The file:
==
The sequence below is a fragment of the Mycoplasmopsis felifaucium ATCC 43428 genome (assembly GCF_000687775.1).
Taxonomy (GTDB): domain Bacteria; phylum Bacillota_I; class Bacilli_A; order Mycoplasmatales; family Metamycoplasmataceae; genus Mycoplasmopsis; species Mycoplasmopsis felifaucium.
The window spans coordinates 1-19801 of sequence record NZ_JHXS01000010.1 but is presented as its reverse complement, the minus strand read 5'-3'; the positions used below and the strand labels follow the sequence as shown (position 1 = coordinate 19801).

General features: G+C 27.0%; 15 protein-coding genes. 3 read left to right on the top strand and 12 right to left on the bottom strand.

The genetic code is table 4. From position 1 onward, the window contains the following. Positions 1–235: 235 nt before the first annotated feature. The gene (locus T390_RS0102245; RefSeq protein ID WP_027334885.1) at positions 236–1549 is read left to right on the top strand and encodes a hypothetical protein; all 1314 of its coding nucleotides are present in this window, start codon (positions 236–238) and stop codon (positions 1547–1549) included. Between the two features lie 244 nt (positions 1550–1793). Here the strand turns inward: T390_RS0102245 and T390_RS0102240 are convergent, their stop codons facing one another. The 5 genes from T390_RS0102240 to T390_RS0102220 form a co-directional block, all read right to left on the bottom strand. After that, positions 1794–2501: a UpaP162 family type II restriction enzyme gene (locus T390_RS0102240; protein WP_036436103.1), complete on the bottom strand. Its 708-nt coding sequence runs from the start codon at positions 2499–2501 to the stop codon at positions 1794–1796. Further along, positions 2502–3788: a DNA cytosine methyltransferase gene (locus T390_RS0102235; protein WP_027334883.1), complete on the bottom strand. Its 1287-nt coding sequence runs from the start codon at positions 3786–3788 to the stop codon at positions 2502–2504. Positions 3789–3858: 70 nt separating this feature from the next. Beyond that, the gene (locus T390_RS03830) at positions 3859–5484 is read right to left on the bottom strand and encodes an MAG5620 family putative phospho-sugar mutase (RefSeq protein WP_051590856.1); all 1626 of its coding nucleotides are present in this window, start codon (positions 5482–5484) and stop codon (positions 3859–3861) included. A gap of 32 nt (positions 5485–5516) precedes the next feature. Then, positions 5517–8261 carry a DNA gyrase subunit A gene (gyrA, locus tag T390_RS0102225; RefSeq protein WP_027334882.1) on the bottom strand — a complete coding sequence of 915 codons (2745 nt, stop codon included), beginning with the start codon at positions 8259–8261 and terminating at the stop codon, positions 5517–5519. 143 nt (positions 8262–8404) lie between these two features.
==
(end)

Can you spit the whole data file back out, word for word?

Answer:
The sequence below is a fragment of the Mycoplasmopsis felifaucium ATCC 43428 genome (assembly GCF_000687775.1).
Taxonomy (GTDB): domain Bacteria; phylum Bacillota_I; class Bacilli_A; order Mycoplasmatales; family Metamycoplasmataceae; genus Mycoplasmopsis; species Mycoplasmopsis felifaucium.
The window spans coordinates 1-19801 of sequence record NZ_JHXS01000010.1 but is presented as its reverse complement, the minus strand read 5'-3'; the positions used below and the strand labels follow the sequence as shown (position 1 = coordinate 19801).

General features: G+C 27.0%; 15 protein-coding genes. 3 read left to right on the top strand and 12 right to left on the bottom strand.

The genetic code is table 4. From position 1 onward, the window contains the following. Positions 1–235: 235 nt before the first annotated feature. The gene (locus T390_RS0102245; RefSeq protein ID WP_027334885.1) at positions 236–1549 is read left to right on the top strand and encodes a hypothetical protein; all 1314 of its coding nucleotides are present in this window, start codon (positions 236–238) and stop codon (positions 1547–1549) included. Between the two features lie 244 nt (positions 1550–1793). Here the strand turns inward: T390_RS0102245 and T390_RS0102240 are convergent, their stop codons facing one another. The 5 genes from T390_RS0102240 to T390_RS0102220 form a co-directional block, all read right to left on the bottom strand. After that, positions 1794–2501: a UpaP162 family type II restriction enzyme gene (locus T390_RS0102240; protein WP_036436103.1), complete on the bottom strand. Its 708-nt coding sequence runs from the start codon at positions 2499–2501 to the stop codon at positions 1794–1796. Further along, positions 2502–3788: a DNA cytosine methyltransferase gene (locus T390_RS0102235; protein WP_027334883.1), complete on the bottom strand. Its 1287-nt coding sequence runs from the start codon at positions 3786–3788 to the stop codon at positions 2502–2504. Positions 3789–3858: 70 nt separating this feature from the next. Beyond that, the gene (locus T390_RS03830) at positions 3859–5484 is read right to left on the bottom strand and encodes an MAG5620 family putative phospho-sugar mutase (RefSeq protein WP_051590856.1); all 1626 of its coding nucleotides are present in this window, start codon (positions 5482–5484) and stop codon (positions 3859–3861) included. A gap of 32 nt (positions 5485–5516) precedes the next feature. Then, positions 5517–8261 carry a DNA gyrase subunit A gene (gyrA, locus tag T390_RS0102225; RefSeq protein WP_027334882.1) on the bottom strand — a complete coding sequence of 915 codons (2745 nt, stop codon included), beginning with the start codon at positions 8259–8261 and terminating at the stop codon, positions 5517–5519. 143 nt (positions 8262–8404) lie between these two features.